(Rev. 21:21-23)

While Dr. Cross does not distinguish between the two, Christ Himself does. In Revelation He explains that the eternal city will be entered only in the future:

“Blessed are those who wash their robes. They will be permitted to enter through the gates of the city and eat the fruit from the tree of life.
(Rev. 22:14, NLT)

However, present day churches are entered into today.

Furthermore, unlike present day churches which may have pedophilic pastors and priests and accomplices who cover their filth with lies, the eternal city contains no immoral persons within it:

“Outside are the dogs and the sorcerers and the immoral persons and the murderers and the idolaters, and everyone who loves and practices lying.
(Rev. 22:15)

Cross concludes the two are the same and so would have sinners in the assembly of the righteous, but he is incorrect. The churches (not Dr. Cross’s “the Church”) contain both the cleansed and the immoral in them at the same time, but only for the present time:

“I, Jesus, have sent My angel to testify to you these things for the churches… if anyone adds to the prophecies of this book, God will add to him the plagues which are written in this book”
(Rev. 22:16, 18)

Comment on What Tempts Protestants to Swim the Tiber? by Tony Luna Mon, 04 Aug 2014 01:17:03 +0000 Having grown up Catholic and attending Catholic school for 12 years, I understand the tremendous comfort there is in having a strong sense of tradition that exist in the Roman Catholic Church. No matter what city you are in, you know that all Catholic services will be on the same passages of Scripture and that the Mass will be held in the same way. Now you may not understand the passages of Scripture or the symbolism of the Mass, but you know you can always rely on it… and you can rely on it being over in an hour.

So why do Protestants “swim the Tiber”? Could it be that many of them in trying to be relevant forget about church (small C) history and do not fully understand the great price that may godly men paid to bring them the Word of God in their own language and the solid doctrine derived from it? I get the impression from Dr. Bryan Cross’s ecclesiastical background that he was subject to a non-historical Christianity and found solace in the stability of the Catholic Church and its tradition.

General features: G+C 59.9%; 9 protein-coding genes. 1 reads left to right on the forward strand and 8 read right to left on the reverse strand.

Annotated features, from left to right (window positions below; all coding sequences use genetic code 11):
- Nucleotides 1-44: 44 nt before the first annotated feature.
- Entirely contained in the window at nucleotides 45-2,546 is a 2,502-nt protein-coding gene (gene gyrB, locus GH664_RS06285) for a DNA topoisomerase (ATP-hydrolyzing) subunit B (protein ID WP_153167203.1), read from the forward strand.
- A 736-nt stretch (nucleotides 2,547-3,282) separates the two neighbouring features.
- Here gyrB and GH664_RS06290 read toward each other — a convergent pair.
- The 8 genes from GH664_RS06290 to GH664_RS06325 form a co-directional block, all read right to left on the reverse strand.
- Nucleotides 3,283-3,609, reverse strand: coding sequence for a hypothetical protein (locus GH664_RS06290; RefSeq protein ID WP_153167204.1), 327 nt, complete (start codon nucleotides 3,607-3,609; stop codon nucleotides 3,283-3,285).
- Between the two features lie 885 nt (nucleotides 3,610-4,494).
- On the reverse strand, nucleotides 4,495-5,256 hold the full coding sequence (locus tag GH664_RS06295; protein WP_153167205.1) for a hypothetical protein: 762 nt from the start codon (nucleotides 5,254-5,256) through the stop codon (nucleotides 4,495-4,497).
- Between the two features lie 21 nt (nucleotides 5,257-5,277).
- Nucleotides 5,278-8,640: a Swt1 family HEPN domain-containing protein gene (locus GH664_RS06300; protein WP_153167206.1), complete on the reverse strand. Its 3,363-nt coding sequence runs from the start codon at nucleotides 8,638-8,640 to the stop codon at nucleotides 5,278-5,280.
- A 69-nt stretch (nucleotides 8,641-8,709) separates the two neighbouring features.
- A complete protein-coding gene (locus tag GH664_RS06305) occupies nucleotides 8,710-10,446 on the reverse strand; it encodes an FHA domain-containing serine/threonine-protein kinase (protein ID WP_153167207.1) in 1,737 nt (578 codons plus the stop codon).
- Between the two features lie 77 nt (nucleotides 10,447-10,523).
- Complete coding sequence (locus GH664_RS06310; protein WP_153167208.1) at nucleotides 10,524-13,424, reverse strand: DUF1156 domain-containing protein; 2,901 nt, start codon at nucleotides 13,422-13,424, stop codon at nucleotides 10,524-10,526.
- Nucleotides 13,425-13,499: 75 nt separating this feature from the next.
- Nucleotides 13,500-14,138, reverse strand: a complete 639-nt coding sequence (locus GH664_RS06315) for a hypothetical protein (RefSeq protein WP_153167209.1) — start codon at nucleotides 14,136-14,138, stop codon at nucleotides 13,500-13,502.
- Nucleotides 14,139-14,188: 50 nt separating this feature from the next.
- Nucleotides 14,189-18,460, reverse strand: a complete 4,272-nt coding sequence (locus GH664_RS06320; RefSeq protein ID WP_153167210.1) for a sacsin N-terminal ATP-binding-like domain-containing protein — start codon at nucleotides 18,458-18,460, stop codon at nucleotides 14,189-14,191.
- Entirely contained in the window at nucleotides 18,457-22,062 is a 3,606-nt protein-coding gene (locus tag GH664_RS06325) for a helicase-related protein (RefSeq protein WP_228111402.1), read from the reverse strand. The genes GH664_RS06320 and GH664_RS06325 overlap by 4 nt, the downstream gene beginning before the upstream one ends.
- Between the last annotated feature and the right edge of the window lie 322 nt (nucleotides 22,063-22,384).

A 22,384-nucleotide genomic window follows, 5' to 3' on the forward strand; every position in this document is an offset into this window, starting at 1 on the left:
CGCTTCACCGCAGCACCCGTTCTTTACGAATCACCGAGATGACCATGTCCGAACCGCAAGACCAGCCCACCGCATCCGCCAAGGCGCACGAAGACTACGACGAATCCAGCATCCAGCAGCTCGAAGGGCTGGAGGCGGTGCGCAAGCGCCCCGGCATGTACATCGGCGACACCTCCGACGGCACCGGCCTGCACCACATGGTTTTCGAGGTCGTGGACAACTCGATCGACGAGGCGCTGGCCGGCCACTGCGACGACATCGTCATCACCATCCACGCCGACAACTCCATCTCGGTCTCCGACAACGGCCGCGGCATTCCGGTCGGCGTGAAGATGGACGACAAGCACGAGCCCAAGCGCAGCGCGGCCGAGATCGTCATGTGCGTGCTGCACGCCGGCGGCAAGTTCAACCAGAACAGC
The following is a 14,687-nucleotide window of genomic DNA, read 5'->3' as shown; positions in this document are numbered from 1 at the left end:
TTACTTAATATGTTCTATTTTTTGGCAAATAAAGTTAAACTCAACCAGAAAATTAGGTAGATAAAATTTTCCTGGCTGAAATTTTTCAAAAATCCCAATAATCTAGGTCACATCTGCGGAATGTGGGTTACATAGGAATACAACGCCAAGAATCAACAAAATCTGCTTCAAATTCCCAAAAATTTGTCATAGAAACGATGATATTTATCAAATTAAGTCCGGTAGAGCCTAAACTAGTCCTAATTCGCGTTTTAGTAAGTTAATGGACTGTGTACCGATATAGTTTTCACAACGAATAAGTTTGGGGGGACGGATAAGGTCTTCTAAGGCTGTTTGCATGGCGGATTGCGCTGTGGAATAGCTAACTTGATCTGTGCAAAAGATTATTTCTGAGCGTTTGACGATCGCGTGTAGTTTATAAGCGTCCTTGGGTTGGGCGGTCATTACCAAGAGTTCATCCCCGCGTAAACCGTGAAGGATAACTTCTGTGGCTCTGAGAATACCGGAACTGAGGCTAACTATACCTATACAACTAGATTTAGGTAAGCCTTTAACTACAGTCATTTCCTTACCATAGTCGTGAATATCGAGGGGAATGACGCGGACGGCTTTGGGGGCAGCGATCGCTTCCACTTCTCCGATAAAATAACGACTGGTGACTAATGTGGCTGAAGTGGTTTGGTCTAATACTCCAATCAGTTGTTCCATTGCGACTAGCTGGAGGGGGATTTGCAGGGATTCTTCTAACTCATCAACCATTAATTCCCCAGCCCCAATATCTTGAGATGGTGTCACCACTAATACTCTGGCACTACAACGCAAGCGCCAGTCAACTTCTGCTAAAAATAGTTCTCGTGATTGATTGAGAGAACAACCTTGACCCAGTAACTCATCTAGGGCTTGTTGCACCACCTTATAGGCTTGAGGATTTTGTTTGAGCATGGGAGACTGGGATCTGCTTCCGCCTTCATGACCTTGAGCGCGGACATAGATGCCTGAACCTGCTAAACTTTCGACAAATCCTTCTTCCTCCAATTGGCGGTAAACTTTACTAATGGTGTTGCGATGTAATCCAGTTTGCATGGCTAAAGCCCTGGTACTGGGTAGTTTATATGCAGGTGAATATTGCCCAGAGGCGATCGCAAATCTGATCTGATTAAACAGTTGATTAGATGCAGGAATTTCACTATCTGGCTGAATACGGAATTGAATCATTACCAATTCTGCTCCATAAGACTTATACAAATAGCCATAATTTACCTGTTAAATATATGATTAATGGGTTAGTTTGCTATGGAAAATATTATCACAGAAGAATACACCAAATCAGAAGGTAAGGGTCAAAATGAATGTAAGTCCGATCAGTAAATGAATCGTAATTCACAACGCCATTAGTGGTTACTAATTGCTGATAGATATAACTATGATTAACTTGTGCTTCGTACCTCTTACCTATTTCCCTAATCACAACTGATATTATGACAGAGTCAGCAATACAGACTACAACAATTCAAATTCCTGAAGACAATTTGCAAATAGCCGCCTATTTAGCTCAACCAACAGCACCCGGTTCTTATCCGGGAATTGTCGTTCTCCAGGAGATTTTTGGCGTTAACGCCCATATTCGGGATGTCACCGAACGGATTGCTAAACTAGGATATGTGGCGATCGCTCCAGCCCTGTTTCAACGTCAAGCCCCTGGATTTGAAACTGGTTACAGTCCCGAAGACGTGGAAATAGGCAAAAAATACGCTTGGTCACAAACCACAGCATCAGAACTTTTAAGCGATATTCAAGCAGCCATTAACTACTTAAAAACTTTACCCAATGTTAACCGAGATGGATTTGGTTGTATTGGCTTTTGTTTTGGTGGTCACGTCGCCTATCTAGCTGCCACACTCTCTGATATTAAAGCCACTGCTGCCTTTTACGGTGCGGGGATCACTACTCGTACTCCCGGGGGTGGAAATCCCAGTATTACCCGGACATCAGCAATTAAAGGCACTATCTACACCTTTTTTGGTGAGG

The key questions though are “Is that tradition truthful?” and “Is it on the same level as the Scriptures?” To keep this simple, I think we need look no further than the Word of God.

God has a very high view of His Word.

Psalm 138:2 says
“I will worship toward Your holy temple,
And praise Your name
For Your lovingkindness and Your truth;
For You have magnified Your word above all Your name.”

So God is saying that His Word is as important, or even more important, than His name. You cannot elevate the authority and perfection of Scripture (Psalm 19) higher than that.

God’s view of tradition though is quite the contrary.

Mark 7:8
“For laying aside the commandment of God, you hold the tradition of men —the washing of pitchers and cups, and many other such things you do.”

Colossians 2:8
“Beware lest anyone cheat you through philosophy and empty deceit, according to the tradition of men, according to the basic principles of the world, and not according to Christ.”

God’s view of man’s tradition is certainly not on the same level as His Word. To equate the two, Scripture and tradition, is to contradict the Lord Himself.

The bottom line is that when I die, I will appear before the judgment seat of Christ and I do not want to tell Him that His Word alone was not good enough. I pray that Dr. Cross would share the same attitude.

Comment on Don’t Be the Church, Go To Church by Ted Fri, 28 Feb 2014 13:46:35 +0000 Excellent post! Well done, Bart.